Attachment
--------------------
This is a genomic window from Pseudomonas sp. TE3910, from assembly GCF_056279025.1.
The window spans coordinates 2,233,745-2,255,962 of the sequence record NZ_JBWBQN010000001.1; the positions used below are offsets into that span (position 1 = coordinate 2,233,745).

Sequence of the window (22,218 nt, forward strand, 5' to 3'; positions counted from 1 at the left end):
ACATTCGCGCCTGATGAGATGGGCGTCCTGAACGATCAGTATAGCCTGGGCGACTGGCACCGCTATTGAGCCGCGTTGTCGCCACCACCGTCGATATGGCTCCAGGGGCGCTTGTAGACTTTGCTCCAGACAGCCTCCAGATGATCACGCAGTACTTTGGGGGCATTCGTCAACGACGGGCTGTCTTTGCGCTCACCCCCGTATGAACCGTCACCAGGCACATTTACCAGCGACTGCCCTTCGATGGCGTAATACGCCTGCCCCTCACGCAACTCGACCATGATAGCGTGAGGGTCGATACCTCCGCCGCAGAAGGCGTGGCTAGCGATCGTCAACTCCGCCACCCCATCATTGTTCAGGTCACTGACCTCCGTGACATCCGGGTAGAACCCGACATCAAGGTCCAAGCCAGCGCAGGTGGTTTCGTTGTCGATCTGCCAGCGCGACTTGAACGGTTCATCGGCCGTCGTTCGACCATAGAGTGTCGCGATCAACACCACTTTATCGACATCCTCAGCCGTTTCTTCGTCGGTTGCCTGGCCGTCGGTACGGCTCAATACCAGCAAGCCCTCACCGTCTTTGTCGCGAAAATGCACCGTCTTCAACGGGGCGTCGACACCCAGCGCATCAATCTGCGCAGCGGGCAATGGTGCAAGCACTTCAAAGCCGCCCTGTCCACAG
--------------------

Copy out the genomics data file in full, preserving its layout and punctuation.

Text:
This is a genomic window from Pseudomonas sp. TE3910, from assembly GCF_056279025.1.
The window spans coordinates 2,233,745-2,255,962 of the sequence record NZ_JBWBQN010000001.1; the positions used below are offsets into that span (position 1 = coordinate 2,233,745).

Sequence of the window (22,218 nt, forward strand, 5' to 3'; positions counted from 1 at the left end):
ACATTCGCGCCTGATGAGATGGGCGTCCTGAACGATCAGTATAGCCTGGGCGACTGGCACCGCTATTGAGCCGCGTTGTCGCCACCACCGTCGATATGGCTCCAGGGGCGCTTGTAGACTTTGCTCCAGACAGCCTCCAGATGATCACGCAGTACTTTGGGGGCATTCGTCAACGACGGGCTGTCTTTGCGCTCACCCCCGTATGAACCGTCACCAGGCACATTTACCAGCGACTGCCCTTCGATGGCGTAATACGCCTGCCCCTCACGCAACTCGACCATGATAGCGTGAGGGTCGATACCTCCGCCGCAGAAGGCGTGGCTAGCGATCGTCAACTCCGCCACCCCATCATTGTTCAGGTCACTGACCTCCGTGACATCCGGGTAGAACCCGACATCAAGGTCCAAGCCAGCGCAGGTGGTTTCGTTGTCGATCTGCCAGCGCGACTTGAACGGTTCATCGGCCGTCGTTCGACCATAGAGTGTCGCGATCAACACCACTTTATCGACATCCTCAGCCGTTTCTTCGTCGGTTGCCTGGCCGTCGGTACGGCTCAATACCAGCAAGCCCTCACCGTCTTTGTCGCGAAAATGCACCGTCTTCAACGGGGCGTCGACACCCAGCGCATCAATCTGCGCAGCGGGCAATGGTGCAAGCACTTCAAAGCCGCCCTGTCCACAG